“With The Man in Black, you’re applied to all sorts of people and I guess what I really learnt is the broad section of people that love Johnny Cash – there are people in their 60s, 70s and 80s, but there are also 18-year-olds and 30-year-olds. But I guess my core demographic is people my age you know, in their early 50s – I guess they’re the people that understand my journey better than other people.”

On this month’s episode of The Show, which will stream from 6pm on Sunday, July 26, Perkins will be joined by Lucie Thorne, who has released a dozen albums, including the Australian Music Prize-nominated Black Across the Field.

Northern NSW-based singer-songwriter Lucie Thorne will be a guest on the next episode of Tex Perkins’ The Show.

“She’s amazing, she’s a true troubadour, that travels the world with their electric guitar and she’s got something really unique and, but not only that she fits so beautifully and effortlessly into my music.

“I’ll actually be singing some old Dark Horses songs with her and nobody has harmonised with me on those songs better than anyone has and she, she really helped me breathe new life into some, some old tunes.”

Perkins said he would be performing one song in particular with Thorne that he knew a certain section of his fan base would be pleased to hear, a number he said he has “been asked to play so many times, even though it’s not a hit”.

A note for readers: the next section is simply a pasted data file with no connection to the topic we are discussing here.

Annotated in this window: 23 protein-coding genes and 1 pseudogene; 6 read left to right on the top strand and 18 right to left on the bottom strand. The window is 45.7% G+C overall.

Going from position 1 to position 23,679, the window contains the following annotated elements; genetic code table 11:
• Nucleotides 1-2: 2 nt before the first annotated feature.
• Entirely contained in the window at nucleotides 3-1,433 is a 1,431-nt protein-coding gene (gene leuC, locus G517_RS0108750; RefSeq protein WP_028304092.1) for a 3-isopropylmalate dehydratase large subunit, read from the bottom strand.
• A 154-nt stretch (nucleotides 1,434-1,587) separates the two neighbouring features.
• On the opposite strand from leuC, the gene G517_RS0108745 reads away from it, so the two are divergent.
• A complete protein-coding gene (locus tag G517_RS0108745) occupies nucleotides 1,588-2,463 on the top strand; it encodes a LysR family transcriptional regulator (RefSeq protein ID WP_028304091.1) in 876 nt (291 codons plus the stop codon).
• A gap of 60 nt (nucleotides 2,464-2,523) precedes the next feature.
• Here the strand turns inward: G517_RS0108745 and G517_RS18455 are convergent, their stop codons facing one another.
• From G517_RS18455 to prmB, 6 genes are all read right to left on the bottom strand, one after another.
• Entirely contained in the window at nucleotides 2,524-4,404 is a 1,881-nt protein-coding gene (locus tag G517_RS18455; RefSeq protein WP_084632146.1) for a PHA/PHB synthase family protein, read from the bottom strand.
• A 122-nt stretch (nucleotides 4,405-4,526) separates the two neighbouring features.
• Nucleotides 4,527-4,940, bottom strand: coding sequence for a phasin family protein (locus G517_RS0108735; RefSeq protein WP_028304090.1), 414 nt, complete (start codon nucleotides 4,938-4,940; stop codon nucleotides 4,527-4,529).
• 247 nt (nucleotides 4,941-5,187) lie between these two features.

“A lot of people ask me to play [Cruel Sea song] ‘The Honeymoon is Over’ and I understand that because it was a hit but a lot of people are obsessed with a particular Dark Horses tune, this song called ‘Please Break me Gently’ and I’ve been fascinated with people’s fascination with this song, so that is the big selling point of the show with Lucy Thorne, spread the word,” he laughed.

Although he has been enjoying the experience of producing The Show over the past few months, Perkins said he was excited to have “some real actual gigs coming up” in the next few weeks.

“I’m doing the Miami Marketta, which will be 100 capacity and they all pretty much sold out within a few hours, so people are quite keen to get back into a room with musicians that actually are in the same room as them.”

For tickets to Tex Perkins’ The Show – Episode Four, visit oztix.com.au